5. Optionally, you can show the Current View selector at the bottom of the Navigation Pane. Turn it on or off using View, Arrange By, Show Views in Navigation Pane. The Navigation Pane scrolls when you have many folders or views, making it less useful to include views in the Navigation Pane. It's a per-folder group option, so you can turn it off for some folder types and turn it on for the folders on which you change views most often. The final option found in the Navigation Pane is Customize Current View. You can't create new views using this link, but it brings up the Customize dialog, enabling you to modify or reset the current view.
  6. Customizing views is covered in Hour 3, "Navigating the Outlook Interface." The Open Shared (folders) link is present in all profiles, but only Exchange Server users can use it. Outlook's Calendar The Calendar's Navigation Pane has many changes from Outlook 2002 as well. As you can see in Figure 1.5, the most promising feature found in Outlook 2003 is the capability to select multiple calendars and view them side-by-side in one window. Figure 1.5. Outlook's new multiple calendar view displays selected calendars on your screen. The Navigation Pane displays a calendar thumbnail with two or more thumbnails shown
  7. on a high-resolution monitor. The width of the Navigation Pane is adjustable up to one- half of the screen width, which adds two or more thumbnails per row. If you're familiar with the Calendar task pad and thumbnails on the right of the screen from previous versions of Outlook and want to use it, you can restore that view by dragging the right edge inward the width of a calendar thumbnail. The task pad and thumbnails will appear on the right and the thumbnail in the Navigation Pane will disappear. If you don't use Exchange Server, you won't be able to use Open a Shared Calendar or Share My Calendar. If you're using a SharePoint server, you can view a read-only copy of the SharePoint calendar in Outlook. The calendar will update automatically, but it's just a one- way sync from SharePoint to your computer. If you need to share your calendar with other SharePoint users, you can export your calendar from Outlook to CSV or Microsoft Excel format and import it to the SharePoint calendar. More information on using the calendar is in Hour 11, "Using Your Calendar." Using Shortcuts The Shortcuts Navigation Pane replaces the Outlook Bar shortcuts used in older versions of Outlook (see Figure 1.6). Any type of shortcut, from Outlook folders to files and programs on your computer to Internet shortcuts works on the Shortcuts bar. Figure 1.6. Place any type of shortcut in the Navigation Pane's Shortcuts group. Internet shortcuts open the Web page in Outlook's window; file system folders open in Windows Explorer. Other files open the appropriate program.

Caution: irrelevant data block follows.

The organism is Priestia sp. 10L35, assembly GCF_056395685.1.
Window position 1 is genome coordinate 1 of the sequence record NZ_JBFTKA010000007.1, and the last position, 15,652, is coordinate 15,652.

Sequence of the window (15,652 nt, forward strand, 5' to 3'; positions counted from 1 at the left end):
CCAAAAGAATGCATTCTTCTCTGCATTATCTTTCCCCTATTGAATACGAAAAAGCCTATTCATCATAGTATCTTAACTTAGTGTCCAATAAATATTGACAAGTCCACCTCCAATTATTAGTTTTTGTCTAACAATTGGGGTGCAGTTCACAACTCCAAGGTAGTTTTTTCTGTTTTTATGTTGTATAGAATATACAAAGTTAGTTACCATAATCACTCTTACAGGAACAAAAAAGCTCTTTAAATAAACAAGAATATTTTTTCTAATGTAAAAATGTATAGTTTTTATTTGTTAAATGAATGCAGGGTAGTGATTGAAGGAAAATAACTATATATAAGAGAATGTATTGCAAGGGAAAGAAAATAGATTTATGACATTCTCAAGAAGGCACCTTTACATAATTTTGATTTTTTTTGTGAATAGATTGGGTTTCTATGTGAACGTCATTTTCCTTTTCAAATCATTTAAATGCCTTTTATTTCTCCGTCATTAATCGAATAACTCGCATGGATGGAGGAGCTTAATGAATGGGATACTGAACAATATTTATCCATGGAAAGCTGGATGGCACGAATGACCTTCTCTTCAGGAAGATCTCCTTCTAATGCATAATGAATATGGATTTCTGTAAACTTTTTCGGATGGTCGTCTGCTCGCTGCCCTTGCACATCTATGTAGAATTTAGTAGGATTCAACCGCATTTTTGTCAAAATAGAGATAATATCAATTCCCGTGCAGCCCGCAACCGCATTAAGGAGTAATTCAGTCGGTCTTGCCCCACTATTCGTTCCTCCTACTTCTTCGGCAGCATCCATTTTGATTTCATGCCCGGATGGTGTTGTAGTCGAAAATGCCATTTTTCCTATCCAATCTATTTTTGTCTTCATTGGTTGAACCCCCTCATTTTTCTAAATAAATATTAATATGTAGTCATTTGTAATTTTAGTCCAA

8. Select the Add New Group link to add a new group to the list. Groups are listed in the order you create them. To reorder the list, right-click on a group name and choose Move Up the List and Move Down the List. Right-click on a group and choose Remove Group. When you remove a group, all the shortcuts in the group are also deleted. Use Add a New Shortcut to add shortcuts to Outlook's folders. Create shortcuts to Windows files and folders by opening Windows Explorer and dragging files, folders, or existing shortcuts to the Shortcuts bar. [ Team LiB ]